March 31, 2008
Ah the windows message pump – you just can’t get away from it regardless of the language you write in. I may be developing Windows programs on my Mac now (using Parallels) and I’m using C# for the current project, but necessity demands I write yet another version of the message pump. I’ve blogged about this before for various reasons.
I’m currently developing an application which will playout video on a live-to-air broadcast. Apart from the necessary robustness this demands, another crucial element is the timing and synchronising with a timebase. Generally as GUI developers we don’t have to deal with things this way around. It’s more likely we have to cope with displaying high volumes of data from a stream in a window somewhere. You’re then faced with the usual – do I throttle it, buffer it, lockless queue it type questions. As long as the painting of the screen doesn’t end up in white outs or frozen, partially painted windows the users are happy. I’ve written about this before and it’s all about keeping the message pump, pumping away.
The point here is you’re not particularly concerned that WM_PAINT and WM_TIMER messages, being the amoeba of the windows message world, get pushed to the back of the message queue, because eventually they will get processed.
However, if you have to provide screen updates with accurate, rock solid countdown timers that don’t stutter and can be absolutely relied upon, you need to tackle things slightly differently. You need accurate timers and timing which is not normally the forte of Win32.
For what I needed to achieve, working with video was a very accurate video frame counter and execute some code in the message pump every frame. Since it is PAL this means every 40mS and the code shouldn’t take more than 40mS to execute. If it does then it needs to take account of the overrun.
So the choices for accurate timing are:
Well you could use this, but you’d be mad. Although it is documented to return the current system time in milliseconds, the actual precision can range from a few up to 55mS depending on operating system.
Accuracy: 5 – 55 mS
Resolution : 1 mS
Execution time : 0.1 uS
As part of the multimedia system, this is accurate to 1 mS and can be relied upon, but it takes a long time to execute.
Accuracy: 1 mS
Resolution : 1mS
Execution time : 8.0 uS
The way to go if you want uS accuracy and resolution.
Accuracy: 1 uS or better
Resolution : 1uS
Execution time : 4.0 uS
Unfortunately, the performance counter is not available on all PCs. If you’re running on old hardware or an old version of Windows this API uses a programmable timer chip (part of the chipset) as the clock. This has a frequency of 1.19318MHz meaning an accuracy of around a uS. More recent chipsets will from Intel will give you a frequency of 3.579545MHz.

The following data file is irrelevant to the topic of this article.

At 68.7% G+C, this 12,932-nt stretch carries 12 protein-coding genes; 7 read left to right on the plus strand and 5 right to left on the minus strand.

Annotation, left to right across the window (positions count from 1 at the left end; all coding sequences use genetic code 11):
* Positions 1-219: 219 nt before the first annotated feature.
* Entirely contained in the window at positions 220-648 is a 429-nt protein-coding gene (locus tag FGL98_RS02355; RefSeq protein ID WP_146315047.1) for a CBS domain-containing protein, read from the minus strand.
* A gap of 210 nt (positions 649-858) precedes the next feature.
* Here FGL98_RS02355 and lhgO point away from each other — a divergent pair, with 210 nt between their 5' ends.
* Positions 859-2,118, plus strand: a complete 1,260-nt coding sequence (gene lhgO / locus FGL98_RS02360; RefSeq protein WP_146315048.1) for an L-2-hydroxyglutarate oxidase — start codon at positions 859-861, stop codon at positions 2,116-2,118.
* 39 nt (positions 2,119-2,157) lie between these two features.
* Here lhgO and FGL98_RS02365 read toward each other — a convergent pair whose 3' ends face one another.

The frequency only affects the resolution and the API gives you a call to query it, so you can take it into account.
So how can we incorporate this into a message pump and get the accuracy required. A typical message pump looks like this:
while (GetMessage(&msg, NULL, 0, 0))
TranslateMessage( &msg );
DispatchMessage( &msg );
The well known problem with this is GetMessage. It won’t return until a message is available to be dealt with, so we’re always waiting for Windows to give us something – obviously no good because we need to do stuff every 40 mS. The classic way to solve this uses a PeekMessage in the message pump to see if there is a message available. If not then you can call what ever code you need to execute. So the alternative which incorporates a rock solid 40 mS with a resolution of about 1 uS is like this:
DWORD msPerFrame = 40;
BOOL okToDoWork = true;
::QueryPerformanceFrequency((LARGE_INTEGER *) &timerFrequency)
msPerFrame = timerFrequency / 25; // 25 frames per second i.e 40mS frame rate
::QueryPerformanceCounter((LARGE_INTEGER *) &nextTime);
::PeekMessage( &msg, NULL, 0, 0, PM_NOREMOVE);
if (PeekMessage( &msg, NULL, 0, 0, PM_REMOVE))
okToDoWork = false;
} ::QueryPerformanceCounter((LARGE_INTEGER *) &timeNow);
if (timeNow > nextTime)
nextTime += msPerFrame;
// Effectively drops a frame if we've taken too long
// to draw stuff.
if (nextTime < timeNow)
nextTime = timeNow + msPerFrame;
okToDoWork = true;